RequiredAttendees : Ken Bowers, James Ryan, Sean Landy
OptionalAttendees :
TotalAttendees    : 3
Required          : 3
Optional          : 0
TotalAtEvent      : 4
EventId           : AAMkADE0M2EyZGI3LTMzMWEtNDkxNC04ZjczLWRiMDBhMWViYTJjYQBGAAAAAABic4Kwcjs0Qre76zx9826DBwCVwQhtkGArSqwD

After processing all the room mailboxes, the script summarizes what it finds. Some simple calculations tell us the count of events, how many are online, the most popular room and most active meeting organizers, and a summary snapshot for each room. Some simple formatting displays the statistics (Figure 2).

Statistics for meetings scheduled in room mailboxes
Figure 2: Statistics for meetings scheduled in room mailboxes

The data only includes meetings accepted by room calendars. Canceled meetings are excluded.

More to Do

Obviously, this data isn’t very exciting because it covers just 28 meetings. However, the principal is the important thing, and once you can access and retrieve data, you can process it any way you want, including exporting the data to Power BI to visualize it in different ways

The script I used is available from GitHub. Feel free to improve it in any way that you can.

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About the Author

Tony Redmond

Tony Redmond has written thousands of articles about Microsoft technology since 1996. He is the lead author for the Office 365 for IT Pros eBook, the only book covering Office 365 that is updated monthly to keep pace with change in the cloud. Apart from contributing to, Tony also writes at to support the development of the eBook. He has been a Microsoft MVP since 2004.


  1. Bill Wheeler

    Hi Tony,

    Again, wanted to thank you for posting this code. It was extremely helpful. I did run into a but in the graph when I ran this in our production environment. I found that I wasn’t getting all of the conference rooms. Pulling the data in the Exchange Module, I had 194 rooms but when I pulled running using Graph, i was only able to pull down 100 rooms. the issue is being escalated to engineering. I was able to target room lists in the Uri as a workaround, which worked very nicely.

    Thanks again!

    1. Avatar photo
      Tony Redmond

      Hi Bill,

      The script uses a default Graph query, which means that 100 items are returned, which is why I use a function to return additional data if more is available (Get-GraphData). I’m surprised that it didn’t return all available room mailboxes. Although you’ve got a workaround, it would be good to see if the problem is with the API. You could try adding a Top clause to the query to return more than the default 100 items.

      $Uri = “`$top=200”

      Then run the command to fetch the data (or use [array]$Data = Invoke-MgGraphRequest -Uri $Uri) to see how many objects are returned.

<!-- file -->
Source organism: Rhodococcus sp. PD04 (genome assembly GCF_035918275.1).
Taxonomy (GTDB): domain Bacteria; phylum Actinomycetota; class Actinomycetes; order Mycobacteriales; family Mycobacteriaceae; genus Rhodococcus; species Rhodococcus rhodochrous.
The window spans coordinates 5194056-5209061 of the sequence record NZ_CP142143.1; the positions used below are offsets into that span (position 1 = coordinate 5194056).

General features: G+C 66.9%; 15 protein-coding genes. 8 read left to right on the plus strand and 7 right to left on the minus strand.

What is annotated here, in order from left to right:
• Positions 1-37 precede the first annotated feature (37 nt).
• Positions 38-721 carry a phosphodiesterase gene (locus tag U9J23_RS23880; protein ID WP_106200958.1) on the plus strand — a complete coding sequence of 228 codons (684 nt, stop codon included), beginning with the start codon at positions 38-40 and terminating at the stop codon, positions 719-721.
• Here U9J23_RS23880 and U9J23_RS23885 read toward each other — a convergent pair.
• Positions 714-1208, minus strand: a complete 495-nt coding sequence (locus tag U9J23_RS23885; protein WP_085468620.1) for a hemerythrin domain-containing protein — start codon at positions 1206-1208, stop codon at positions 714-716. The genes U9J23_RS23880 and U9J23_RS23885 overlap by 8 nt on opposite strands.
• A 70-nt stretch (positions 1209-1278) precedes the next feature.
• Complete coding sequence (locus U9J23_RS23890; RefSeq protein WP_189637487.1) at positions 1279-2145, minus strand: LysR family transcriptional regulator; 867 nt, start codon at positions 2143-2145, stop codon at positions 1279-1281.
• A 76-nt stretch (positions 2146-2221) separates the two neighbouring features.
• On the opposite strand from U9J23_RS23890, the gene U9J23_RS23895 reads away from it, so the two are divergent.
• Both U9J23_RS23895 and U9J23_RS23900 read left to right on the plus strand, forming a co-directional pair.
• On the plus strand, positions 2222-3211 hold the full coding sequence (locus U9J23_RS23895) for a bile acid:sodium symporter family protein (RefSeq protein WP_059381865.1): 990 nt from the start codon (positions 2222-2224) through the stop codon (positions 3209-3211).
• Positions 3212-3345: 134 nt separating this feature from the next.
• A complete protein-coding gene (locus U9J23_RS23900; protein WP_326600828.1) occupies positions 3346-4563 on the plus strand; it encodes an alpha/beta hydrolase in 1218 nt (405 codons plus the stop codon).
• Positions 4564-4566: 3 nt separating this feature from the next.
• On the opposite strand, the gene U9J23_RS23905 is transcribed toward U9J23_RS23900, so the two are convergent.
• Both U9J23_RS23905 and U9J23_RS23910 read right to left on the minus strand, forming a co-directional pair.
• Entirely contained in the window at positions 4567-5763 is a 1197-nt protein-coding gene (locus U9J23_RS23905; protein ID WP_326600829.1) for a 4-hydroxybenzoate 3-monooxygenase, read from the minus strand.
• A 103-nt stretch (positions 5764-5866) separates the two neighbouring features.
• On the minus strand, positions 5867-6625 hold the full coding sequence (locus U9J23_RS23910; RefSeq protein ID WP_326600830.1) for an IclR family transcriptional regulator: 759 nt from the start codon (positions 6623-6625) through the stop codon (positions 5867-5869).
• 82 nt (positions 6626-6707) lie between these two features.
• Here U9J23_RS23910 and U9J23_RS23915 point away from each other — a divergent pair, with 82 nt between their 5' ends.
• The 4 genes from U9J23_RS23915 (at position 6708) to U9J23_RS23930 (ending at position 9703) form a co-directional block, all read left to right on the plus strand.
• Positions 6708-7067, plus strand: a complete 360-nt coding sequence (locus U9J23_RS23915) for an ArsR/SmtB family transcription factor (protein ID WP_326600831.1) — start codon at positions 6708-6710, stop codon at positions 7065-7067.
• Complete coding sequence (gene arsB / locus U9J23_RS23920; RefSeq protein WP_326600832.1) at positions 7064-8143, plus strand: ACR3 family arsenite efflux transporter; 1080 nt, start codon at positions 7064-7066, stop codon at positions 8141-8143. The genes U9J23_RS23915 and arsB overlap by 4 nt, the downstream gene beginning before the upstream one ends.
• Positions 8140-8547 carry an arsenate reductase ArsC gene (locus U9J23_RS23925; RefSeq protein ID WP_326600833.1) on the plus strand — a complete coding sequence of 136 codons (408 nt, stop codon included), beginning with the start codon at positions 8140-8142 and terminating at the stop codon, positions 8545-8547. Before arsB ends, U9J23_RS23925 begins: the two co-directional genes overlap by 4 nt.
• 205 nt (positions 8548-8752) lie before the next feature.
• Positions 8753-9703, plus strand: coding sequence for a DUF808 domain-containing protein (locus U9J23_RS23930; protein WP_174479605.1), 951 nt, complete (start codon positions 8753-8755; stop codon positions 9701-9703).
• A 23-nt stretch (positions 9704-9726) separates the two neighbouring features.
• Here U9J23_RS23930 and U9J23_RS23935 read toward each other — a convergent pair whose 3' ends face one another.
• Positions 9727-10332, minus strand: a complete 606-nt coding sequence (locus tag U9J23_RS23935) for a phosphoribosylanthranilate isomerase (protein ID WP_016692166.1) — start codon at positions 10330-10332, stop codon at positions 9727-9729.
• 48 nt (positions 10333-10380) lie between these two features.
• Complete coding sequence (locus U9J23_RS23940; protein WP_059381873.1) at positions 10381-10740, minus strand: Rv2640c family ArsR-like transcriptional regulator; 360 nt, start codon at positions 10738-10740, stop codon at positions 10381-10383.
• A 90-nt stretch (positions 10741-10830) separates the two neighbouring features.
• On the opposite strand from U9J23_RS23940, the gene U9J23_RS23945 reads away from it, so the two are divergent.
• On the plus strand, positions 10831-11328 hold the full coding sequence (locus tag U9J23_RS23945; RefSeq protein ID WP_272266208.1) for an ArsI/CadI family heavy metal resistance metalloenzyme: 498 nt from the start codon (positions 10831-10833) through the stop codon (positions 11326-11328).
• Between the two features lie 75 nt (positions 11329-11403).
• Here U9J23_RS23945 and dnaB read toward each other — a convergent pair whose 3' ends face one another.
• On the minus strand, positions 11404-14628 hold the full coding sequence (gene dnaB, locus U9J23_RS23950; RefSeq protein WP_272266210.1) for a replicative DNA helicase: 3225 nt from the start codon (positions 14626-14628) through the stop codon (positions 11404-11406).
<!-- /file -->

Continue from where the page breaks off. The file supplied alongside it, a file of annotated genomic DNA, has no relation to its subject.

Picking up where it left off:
2. Bill Wheeler

    Never mind :). User error!

    I’ve found that if you ‘accidentally’ click conent on behalf of the org, it fails. I ended up revoking org permissions and it worked like a champ.

    Thanks again!

  3. Bill Wheeler

    Tony – thank so much for the script. I seem to be running into the same challenge as others of getting (Response status code does not indicate success: 403 (Forbidden)). I am running with Application permissions: Calendars.Read and Place.Read.All. I see the rooms successfully loaded into the array.

  4. Rob Melnick

    Tony, thanks, this script is pretty much exactly what we have been trying to find for awhile now. I have ran it several times and we get interesting results. I ran it on 180day timeframe , and it seems to be mixed as to what rooms it attaches to. We also get an error after the room listing and before the calculations. The calculations return fine for the rooms that are gathered.

    Found 10 calendar events for the Lynchburg Conference Room room
    Found 35 calendar events for the Lynchburg Training Room room
    Found 15 calendar events for the Tyler HR Conference Room room
    Get-GraphData : System.Net.WebException: The remote server returned an error: (404) Not Found.
    at Microsoft.PowerShell.Commands.WebRequestPSCmdlet.GetResponse(WebRequest request)
    at Microsoft.PowerShell.Commands.WebRequestPSCmdlet.ProcessRecord()
    At C:\Users\..\…, Inc\Documents\Exchange PowerShell Scripts\ROOMS_REPORT.ps1:129 char:28
    + … [array]$CalendarData = Get-GraphData -Uri $Uri -AccessToken $Token
    + ~~~~~~~~~~~~~~~~~~~~~~~~~~~~~~~~~~~~~~~~~~~
    + CategoryInfo : NotSpecified: (:) [Write-Error], WriteErrorException
    + FullyQualifiedErrorId : Microsoft.PowerShell.Commands.WriteErrorException,Get-GraphData

    Meeting Room Statistics from 7/15/2022 9:35:34 AM to 1/12/2023 9:35:34 AM

    1. Avatar photo
      Tony Redmond

      What email address is in $URI when the call fails? It might be that the lookup against the Places data returns bad information.

      You could look at the $RoomMailboxes array after the failure to find which mailbox is being processed after the last successful room (looks like that’s the Tyler HR Conference room).

      When you find the room, check that it exists… It might not! That’s what the error says…

        1. Avatar photo
          Tony Redmond